I've been rejected to every planning school I've applied to (granted, it's not many - I only tried out for three in Canada) and I can probably figure out that my 3.00 GPA is the limiting barrier to entry, which means I'm unlikely to get into planning school unless I take another year enrolling in make-up courses to boost my GPA. The bright side is I was accepted into a "backup" program to pursue a MSc in environmental management for which my employer is willing to fund over half of the tuition cost. Since graduating with a BSc. in environmental science, I've been working for the past four years for the government on environmental policy work, where I am reasonably well compensated for ($60k/yr) and enjoy good benefits. From an economic standpoint it makes perfect sense to further improve my credentials in this sector to climb the ladder... the problem is I have somehow convinced myself that my true career passion is in the field of environmental planning and sustainable urban development and am willing to make some financial sacrifices to reach this end goal.
My eventual objective is to work for the city and land myself some sort of a "environmental planner" role. My question is what is the best way that you would perceive for me to achieve this in my current stage now? Should I just do my MSc. in environmental or resource management and hope to work my way into a civic job as an environmental planner? Do any employed planners get to where they are without formal planning education? Or should I try again next year and expand the list of schools I am willing to go to, with still no guarantee of getting in with my weak GPA? Is a graduate education in planning absolutely critical to this profession, and is it worth sacrificing tens of thousands of dollars for if I can get graduate education in another somewhat relevant field?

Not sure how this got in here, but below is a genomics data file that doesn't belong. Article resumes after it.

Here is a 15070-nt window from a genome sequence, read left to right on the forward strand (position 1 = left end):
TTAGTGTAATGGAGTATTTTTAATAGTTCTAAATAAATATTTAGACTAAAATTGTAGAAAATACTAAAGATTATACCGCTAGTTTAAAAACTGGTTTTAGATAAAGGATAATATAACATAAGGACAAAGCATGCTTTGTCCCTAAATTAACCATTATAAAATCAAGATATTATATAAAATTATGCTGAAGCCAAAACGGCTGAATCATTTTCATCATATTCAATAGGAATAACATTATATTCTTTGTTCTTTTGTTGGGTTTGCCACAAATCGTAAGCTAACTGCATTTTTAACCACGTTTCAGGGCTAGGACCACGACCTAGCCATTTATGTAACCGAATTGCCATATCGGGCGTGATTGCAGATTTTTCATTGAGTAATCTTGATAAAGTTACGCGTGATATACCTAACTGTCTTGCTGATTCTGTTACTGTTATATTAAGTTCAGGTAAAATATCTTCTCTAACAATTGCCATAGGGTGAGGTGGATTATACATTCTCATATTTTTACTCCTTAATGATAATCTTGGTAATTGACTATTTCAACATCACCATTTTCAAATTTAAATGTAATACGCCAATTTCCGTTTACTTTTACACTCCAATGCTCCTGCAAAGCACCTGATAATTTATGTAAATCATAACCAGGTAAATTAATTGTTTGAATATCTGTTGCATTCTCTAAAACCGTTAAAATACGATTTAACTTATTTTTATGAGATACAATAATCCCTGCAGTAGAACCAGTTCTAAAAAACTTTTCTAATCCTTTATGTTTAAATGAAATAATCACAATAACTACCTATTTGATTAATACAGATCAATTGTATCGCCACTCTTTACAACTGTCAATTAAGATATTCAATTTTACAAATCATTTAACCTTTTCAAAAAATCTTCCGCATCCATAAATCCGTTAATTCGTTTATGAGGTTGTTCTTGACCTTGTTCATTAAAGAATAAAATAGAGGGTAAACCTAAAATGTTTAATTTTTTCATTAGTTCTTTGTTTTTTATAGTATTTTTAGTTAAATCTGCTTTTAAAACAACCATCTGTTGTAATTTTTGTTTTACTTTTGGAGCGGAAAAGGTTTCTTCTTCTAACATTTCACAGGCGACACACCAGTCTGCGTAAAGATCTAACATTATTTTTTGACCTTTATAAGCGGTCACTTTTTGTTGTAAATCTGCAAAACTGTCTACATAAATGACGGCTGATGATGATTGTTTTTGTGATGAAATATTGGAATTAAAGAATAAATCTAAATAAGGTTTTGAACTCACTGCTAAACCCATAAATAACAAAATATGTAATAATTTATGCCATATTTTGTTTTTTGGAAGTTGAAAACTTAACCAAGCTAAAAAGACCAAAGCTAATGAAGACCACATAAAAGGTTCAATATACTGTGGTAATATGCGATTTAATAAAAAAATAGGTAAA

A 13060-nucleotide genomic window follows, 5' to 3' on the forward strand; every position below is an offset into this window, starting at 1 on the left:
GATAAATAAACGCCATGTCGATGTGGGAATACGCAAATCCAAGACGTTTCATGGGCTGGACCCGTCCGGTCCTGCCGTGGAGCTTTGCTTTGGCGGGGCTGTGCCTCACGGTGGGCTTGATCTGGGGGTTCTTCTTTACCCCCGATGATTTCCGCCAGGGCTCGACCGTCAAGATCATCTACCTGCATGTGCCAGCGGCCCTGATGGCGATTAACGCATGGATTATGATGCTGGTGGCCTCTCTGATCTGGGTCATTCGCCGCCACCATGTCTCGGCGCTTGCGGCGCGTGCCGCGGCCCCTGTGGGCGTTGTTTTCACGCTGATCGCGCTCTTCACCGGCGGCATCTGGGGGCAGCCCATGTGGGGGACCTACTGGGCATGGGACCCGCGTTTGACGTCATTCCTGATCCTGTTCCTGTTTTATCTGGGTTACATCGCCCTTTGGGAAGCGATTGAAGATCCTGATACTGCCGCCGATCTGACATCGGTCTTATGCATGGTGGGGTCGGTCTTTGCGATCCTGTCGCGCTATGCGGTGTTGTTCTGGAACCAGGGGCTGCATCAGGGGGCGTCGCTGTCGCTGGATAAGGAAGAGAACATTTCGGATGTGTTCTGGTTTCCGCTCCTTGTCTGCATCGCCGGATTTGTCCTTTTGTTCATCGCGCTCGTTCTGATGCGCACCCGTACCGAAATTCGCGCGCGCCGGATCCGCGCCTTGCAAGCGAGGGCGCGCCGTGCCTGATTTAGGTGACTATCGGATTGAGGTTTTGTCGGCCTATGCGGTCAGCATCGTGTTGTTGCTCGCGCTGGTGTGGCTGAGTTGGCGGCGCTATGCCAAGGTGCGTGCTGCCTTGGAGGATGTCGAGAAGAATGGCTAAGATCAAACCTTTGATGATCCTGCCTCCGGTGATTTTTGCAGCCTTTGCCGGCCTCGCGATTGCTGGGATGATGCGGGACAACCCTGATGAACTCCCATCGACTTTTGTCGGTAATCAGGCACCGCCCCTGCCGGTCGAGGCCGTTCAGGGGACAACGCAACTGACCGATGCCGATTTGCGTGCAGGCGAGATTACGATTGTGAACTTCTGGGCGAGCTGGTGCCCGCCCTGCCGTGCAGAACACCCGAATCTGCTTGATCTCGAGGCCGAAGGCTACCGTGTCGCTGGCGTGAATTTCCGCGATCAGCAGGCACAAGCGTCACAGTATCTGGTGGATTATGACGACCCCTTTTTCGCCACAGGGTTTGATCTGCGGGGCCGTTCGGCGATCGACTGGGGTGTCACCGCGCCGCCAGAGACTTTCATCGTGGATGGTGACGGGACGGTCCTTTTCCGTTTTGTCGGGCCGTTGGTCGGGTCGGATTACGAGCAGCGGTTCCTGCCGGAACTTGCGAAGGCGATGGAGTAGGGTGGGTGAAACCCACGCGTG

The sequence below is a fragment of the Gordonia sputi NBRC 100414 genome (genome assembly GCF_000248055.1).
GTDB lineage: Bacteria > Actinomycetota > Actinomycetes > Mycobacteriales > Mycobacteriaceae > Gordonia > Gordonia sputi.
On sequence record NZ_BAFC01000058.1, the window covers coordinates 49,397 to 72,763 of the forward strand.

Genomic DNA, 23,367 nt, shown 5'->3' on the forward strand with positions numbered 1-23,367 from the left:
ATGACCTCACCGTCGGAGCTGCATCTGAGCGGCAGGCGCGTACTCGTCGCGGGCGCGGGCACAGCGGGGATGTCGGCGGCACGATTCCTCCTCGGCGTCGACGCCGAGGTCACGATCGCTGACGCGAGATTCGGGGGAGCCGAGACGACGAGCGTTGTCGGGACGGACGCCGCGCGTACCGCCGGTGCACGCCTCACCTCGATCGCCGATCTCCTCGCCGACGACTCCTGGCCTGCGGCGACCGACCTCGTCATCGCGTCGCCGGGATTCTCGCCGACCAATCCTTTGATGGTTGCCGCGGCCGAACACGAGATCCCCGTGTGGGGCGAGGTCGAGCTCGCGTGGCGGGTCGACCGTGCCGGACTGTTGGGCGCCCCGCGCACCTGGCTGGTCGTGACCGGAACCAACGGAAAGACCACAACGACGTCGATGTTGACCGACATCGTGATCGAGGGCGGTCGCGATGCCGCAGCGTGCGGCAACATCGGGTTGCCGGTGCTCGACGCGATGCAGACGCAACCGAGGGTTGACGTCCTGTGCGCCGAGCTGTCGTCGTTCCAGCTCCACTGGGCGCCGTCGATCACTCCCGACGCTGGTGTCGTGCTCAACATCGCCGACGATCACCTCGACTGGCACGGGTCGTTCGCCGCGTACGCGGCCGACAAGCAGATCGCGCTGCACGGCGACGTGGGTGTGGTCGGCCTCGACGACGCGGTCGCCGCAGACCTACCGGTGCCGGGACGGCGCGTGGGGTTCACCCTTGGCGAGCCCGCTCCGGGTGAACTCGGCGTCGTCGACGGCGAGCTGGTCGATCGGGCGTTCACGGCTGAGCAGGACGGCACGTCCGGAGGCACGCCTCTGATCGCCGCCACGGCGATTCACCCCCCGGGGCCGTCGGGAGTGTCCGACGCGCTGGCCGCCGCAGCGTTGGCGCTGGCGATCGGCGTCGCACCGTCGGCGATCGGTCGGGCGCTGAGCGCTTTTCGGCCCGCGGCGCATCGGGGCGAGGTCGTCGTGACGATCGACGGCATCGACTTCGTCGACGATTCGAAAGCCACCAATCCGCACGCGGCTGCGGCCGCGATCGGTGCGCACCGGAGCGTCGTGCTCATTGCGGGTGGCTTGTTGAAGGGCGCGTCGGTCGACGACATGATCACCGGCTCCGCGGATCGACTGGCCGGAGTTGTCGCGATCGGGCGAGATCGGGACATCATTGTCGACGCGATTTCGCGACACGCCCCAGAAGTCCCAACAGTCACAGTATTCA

I've lurked on this forum for years now, ever since graduation and have seen plenty of posts that suggest that the field of planning is in a state of flux and instability, so I would not be surprised if the majority of respondents would try to dissuade me from the profession. But I've also read plenty of anecdotal evidence of planners who come from more lucrative backgrounds that have made the sacrifices to go into planning and am happy with their choices.. so try to picture yourself in my situation - a candidate with stable and decently well paying options in his own field but who is dissatisfied with the work and truly wants to get into this field.